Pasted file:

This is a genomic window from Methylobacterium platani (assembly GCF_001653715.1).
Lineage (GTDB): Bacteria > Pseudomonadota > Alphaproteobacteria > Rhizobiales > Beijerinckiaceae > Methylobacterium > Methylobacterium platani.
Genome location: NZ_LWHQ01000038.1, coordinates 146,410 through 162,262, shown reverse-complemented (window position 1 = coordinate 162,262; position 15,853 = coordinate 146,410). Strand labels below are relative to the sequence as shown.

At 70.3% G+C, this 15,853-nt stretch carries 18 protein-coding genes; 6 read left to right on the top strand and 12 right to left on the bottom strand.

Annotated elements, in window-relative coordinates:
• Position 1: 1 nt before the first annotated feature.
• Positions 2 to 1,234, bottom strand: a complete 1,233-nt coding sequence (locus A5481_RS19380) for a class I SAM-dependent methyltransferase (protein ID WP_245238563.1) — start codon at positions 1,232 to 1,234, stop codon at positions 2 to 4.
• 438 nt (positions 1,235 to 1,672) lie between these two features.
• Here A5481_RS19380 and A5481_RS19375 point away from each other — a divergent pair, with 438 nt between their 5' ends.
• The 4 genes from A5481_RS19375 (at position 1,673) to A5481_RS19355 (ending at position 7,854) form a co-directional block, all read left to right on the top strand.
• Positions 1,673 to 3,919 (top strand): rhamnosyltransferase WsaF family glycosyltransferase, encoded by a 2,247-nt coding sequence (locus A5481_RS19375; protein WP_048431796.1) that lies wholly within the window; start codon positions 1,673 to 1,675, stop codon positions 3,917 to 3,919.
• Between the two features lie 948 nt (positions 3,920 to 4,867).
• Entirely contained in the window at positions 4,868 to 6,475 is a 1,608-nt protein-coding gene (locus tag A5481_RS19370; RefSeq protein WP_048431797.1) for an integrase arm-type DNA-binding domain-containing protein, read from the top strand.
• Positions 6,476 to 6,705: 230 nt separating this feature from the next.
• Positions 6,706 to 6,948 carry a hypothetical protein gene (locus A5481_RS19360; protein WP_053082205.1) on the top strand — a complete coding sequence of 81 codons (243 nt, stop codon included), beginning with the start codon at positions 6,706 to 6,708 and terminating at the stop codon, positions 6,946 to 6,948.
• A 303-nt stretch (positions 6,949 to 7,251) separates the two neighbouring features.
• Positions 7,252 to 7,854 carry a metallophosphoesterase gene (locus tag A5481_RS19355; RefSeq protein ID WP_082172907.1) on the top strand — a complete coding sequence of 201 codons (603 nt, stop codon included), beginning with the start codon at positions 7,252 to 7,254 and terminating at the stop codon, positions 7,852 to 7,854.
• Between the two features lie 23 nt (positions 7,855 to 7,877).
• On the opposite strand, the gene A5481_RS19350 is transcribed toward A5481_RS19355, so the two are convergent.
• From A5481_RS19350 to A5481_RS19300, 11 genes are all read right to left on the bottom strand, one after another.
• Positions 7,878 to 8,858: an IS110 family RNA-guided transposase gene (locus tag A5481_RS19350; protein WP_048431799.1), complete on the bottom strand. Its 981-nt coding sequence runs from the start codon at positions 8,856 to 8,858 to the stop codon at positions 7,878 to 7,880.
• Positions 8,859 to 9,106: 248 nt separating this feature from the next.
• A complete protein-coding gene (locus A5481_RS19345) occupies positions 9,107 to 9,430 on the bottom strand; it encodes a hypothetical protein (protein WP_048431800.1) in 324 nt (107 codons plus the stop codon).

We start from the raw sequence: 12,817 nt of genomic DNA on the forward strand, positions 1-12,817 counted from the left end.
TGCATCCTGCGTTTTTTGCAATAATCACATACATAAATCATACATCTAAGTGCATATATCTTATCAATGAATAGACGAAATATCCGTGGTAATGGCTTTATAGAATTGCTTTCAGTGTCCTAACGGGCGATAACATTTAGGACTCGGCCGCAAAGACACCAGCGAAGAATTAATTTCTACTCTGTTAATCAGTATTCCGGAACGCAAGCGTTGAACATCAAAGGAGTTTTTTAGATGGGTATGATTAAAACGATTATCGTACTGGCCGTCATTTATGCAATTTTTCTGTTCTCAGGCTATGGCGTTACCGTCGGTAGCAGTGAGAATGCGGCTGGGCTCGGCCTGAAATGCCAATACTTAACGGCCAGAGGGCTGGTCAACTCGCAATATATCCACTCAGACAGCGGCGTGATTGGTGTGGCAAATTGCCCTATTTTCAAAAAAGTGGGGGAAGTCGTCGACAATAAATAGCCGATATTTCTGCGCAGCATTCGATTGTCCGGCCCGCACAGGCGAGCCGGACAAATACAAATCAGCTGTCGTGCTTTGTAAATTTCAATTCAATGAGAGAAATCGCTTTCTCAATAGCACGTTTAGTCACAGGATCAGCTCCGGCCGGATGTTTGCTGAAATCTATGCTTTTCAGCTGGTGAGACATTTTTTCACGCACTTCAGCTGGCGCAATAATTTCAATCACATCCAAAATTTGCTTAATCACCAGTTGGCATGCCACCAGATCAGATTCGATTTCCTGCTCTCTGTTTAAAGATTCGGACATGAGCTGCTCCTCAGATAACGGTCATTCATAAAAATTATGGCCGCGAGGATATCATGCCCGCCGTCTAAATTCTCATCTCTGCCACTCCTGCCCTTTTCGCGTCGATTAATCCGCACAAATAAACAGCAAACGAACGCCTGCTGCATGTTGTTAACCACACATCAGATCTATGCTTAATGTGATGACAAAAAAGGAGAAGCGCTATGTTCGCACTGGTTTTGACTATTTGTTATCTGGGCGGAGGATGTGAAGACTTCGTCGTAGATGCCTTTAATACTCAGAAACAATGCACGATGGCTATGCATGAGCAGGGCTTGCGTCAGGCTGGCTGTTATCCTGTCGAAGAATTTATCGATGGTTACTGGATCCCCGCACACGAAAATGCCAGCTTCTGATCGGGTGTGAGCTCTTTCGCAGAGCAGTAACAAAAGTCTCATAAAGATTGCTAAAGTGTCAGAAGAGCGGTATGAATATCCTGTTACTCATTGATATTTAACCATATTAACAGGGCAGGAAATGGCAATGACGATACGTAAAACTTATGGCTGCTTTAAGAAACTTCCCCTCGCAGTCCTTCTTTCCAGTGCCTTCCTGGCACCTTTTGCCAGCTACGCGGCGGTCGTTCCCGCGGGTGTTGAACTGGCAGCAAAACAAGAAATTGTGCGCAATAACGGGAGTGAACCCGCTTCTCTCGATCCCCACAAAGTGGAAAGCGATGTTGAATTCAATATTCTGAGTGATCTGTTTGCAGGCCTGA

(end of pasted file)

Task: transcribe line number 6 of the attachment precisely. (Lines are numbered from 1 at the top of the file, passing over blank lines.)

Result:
• Position 1: 1 nt before the first annotated feature.